and it's reading voltage values from 0-5 and reading 0-1023, as normal. However, despite how I try to change the light sensor, it stays at 1023 constantly..it's like the sensor/resistor isn't really even there...is there perhaps something up with programming?

Most likely a wiring or component value problem. Easiest thing is to measure the analoginput pin's voltage with a meter and tell us it's reading. If it's +5vdc or higher then you will get a saturated reading of 1023. Do you have a drawing of the circuit?

Lefty

Hmm..thanks, Retro..I checked the voltage and it's reading a normal ~5+ Volts...as for pics, I've taken a couple of the circuit, but am now unable to post them on the topic..any idea how to get them on there? haha, completely diff. issue now -_-.

Do we take it you solved your original problem? If so can you share the solution.

To post pictures put them on a picture sharing sight like Flicker (or similar), copy the URL and paste it between the brackets you get when you click the picture icon in the reply box (third from the top left).

No no, Mike. I’m merely new to this, and for some reason, the post wouldn’t let me simply attach the files…newho, here’s the pictures of the circuit i’ve taken…anyone see any problems? everything’s hooked up fine, i’ve checked the connection numerous times…and the voltage is also reading normal. Also, the ground pin towards the right has been moved just for visibility purposes, it’s normally hooked right below the pin of the light sensor.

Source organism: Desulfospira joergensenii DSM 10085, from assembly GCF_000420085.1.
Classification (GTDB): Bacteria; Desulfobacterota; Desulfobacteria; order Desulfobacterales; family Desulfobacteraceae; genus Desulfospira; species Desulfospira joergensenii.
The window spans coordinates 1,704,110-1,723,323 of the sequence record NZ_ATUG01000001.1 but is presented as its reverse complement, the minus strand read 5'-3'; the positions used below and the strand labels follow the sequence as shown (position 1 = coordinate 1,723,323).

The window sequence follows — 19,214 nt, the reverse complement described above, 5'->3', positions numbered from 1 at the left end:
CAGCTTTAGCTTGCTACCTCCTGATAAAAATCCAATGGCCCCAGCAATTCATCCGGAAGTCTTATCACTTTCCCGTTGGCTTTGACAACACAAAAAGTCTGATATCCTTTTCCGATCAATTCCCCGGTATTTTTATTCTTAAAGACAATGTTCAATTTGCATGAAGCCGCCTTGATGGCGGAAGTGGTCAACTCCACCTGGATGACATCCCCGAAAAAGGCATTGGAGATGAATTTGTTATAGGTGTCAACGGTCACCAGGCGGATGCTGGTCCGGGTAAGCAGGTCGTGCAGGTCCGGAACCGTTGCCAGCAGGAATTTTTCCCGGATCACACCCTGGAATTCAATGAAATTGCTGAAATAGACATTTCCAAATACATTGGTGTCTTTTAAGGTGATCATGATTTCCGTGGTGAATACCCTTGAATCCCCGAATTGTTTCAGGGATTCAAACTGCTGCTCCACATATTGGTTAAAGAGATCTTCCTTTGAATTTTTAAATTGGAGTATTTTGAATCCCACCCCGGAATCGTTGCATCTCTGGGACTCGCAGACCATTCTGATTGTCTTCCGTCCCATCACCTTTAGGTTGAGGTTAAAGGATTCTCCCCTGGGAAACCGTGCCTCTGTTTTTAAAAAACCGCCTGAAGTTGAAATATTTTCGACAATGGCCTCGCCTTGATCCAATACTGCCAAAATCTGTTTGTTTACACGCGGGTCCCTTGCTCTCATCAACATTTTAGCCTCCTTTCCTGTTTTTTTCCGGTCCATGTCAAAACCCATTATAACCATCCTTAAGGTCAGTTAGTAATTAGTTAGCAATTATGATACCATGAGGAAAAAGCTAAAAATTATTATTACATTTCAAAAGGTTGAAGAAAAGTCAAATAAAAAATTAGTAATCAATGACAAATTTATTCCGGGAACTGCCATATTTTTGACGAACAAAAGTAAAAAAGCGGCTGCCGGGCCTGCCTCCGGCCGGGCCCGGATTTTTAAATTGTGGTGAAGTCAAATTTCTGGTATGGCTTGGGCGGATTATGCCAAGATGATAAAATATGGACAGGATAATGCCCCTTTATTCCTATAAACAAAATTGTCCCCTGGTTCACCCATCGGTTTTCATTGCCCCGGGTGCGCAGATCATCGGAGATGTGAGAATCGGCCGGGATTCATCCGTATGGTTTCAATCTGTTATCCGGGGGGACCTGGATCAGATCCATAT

Imgur
Imgur

and the voltage is also reading normal.

Not sure what normal is? What does a voltmeter read at the Arduino analog input pin, when exposed to full light and when covered?

Might be useful to know the value of the resistor and a link to the LDR sensor specifications.

Lefty